'American Idol' finally has a grown-ups table
Whether or not new judges Steven Tyler and Jennifer Lopez will be able to find and foster an actual pop star or generate the love/hate buzz of their predecessors remains to be seen.
But moments into Wednesday night’s season premiere, it was gratifyingly clear that for the first time in a long time the fumblings and flailings of contestants fighting to find their feet on stage will not be mirrored by the judges table.
Not only are they great to look at, Lopez and Tyler are long-time stars who have nothing to gain, or lose, by being part of "American Idol."
And after the bipolar antics of last year's woefully mismatched panel -- including a zombified Ellen DeGeneres and a manically flirtatious Kara DioGuardi -- their natural confidence in front of the camera was such a blessed relief that it was hard to miss even the bracing ballistics of Simon Cowell.
A "selected scenes" preview DVD sent out by Fox last week was slightly troubling, with Tyler clearly being cast as the crazy Captain Jack Sparrow of the group and Lopez its Lady Madonna.
"Baby, you got so much drama but you've got no notes," Tyler told one young woman, quickly establishing himself as capable of telling the truth in a colorful but nonhostile way.
"We say yes, to the singing," Lopez said firmly to Tiffany Rio who had opened her jacket to reveal a bikini top bedecked with two strategically placed stars. "Work on that. You want to be taken seriously."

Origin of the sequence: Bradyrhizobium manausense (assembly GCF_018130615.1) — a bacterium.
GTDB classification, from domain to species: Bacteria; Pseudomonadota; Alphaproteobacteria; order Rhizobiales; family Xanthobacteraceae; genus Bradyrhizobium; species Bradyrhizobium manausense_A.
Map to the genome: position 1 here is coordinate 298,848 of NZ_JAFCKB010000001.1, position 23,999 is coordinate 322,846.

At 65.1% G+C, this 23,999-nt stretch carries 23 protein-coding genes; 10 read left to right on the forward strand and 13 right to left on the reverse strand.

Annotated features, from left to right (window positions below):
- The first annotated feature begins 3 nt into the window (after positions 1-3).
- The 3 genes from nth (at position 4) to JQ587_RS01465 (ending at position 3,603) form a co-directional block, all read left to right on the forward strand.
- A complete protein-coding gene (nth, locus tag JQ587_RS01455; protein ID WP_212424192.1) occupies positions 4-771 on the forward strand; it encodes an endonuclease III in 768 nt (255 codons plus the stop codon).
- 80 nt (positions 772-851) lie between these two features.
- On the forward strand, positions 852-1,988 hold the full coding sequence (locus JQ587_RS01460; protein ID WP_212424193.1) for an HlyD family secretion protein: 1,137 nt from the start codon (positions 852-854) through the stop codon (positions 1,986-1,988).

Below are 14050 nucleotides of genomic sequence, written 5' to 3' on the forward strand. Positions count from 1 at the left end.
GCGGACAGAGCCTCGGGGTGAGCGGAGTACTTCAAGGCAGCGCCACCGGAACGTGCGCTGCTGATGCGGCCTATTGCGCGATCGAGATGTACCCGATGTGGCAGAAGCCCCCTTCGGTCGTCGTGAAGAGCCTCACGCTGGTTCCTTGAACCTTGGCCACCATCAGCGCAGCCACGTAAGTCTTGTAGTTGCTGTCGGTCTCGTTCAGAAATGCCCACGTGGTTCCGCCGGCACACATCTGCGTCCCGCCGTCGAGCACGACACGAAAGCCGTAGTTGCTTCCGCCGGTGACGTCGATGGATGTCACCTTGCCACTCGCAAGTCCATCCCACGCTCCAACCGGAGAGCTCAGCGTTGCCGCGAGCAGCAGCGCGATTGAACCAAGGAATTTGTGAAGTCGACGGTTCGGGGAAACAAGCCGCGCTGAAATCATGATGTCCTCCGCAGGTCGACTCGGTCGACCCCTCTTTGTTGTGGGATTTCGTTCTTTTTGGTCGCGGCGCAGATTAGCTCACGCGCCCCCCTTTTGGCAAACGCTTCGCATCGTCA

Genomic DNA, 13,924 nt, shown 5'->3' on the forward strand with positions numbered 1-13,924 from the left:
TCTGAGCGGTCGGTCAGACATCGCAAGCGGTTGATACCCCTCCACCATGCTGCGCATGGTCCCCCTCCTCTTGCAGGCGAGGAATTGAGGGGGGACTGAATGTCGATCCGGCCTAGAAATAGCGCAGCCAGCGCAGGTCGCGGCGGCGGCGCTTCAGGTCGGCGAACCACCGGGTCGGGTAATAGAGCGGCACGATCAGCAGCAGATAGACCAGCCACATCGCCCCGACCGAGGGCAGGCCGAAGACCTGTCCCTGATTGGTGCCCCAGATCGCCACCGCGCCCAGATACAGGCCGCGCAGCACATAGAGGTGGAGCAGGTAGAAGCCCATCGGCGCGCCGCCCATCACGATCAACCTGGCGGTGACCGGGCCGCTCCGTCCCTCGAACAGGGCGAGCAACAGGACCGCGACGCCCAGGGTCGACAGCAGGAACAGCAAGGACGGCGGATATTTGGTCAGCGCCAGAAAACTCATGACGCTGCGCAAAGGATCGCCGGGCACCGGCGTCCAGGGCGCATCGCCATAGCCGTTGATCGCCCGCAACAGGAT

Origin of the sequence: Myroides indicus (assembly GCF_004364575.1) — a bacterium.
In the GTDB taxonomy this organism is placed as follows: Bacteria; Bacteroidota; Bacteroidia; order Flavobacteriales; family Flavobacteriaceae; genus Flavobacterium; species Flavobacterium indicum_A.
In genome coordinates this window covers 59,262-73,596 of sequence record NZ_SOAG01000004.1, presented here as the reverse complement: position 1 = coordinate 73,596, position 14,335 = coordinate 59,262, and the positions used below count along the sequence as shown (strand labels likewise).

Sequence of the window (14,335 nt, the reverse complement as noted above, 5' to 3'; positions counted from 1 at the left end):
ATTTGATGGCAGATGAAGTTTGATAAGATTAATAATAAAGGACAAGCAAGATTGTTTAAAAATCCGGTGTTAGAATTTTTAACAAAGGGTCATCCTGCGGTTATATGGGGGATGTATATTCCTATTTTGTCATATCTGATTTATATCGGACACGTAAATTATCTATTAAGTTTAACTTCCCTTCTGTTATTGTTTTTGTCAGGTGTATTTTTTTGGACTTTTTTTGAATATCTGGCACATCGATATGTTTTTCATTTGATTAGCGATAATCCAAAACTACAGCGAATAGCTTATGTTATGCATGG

For much of the two hours, Randy Jackson mostly played the bemused veteran. "I think they're both insane," he said at one point when his co-judges sent one young woman on to Hollywood after she told them she wanted to be the "Liza Minelli of pop music."
It was a role that suited him after years of being the panel's undeniable "also ran," and there was something so eminently sane about the new trio, something so professional yet friendly about, to borrow a very over-used "Idol" term, the energy in the room that even Jackson seemed shiny and new, more relaxed and less reliant on tired tics and posturing.
Jackson, and virtually everyone else has said repeatedly that Cowell is irreplaceable and that is certainly true in terms of biting wit and his signature air of jaded impatience.
But Cowell always viewed performers through the gimlet eye of a producer, the money man who saw success more as a marketing formula than a matter of personality or even talent. To Cowell, even passion was simply part of a grander equation.
Tyler and Lopez are performers, time- and road-tested, who have experienced failure as well as success, and even in the first two hours the difference in how they perceive performances made the show more interesting than it has been in a while.
Although they seem to understand, as Cowell did, that false hope is not an act of kindness, they may see things that past judges did not.
"You won’t find many people like that, that kind of enthusiasm," Tyler said of the Liza wannabe who essentially pleaded her way into the next round. "I am going to personally work that into something good."
He may be all talk, the initial good cheer may wear thin and we may be begging to be slapped around by Cowell in a few weeks, but for now it's just nice to have judges who aren't learning how to be stars themselves. Which means that this year, maybe the show can be about finding a real American idol.
-- Mary McNamara
Photo: Tyler, Lopez and Jackson at the judging table. Credit: Michael Becker/Fox.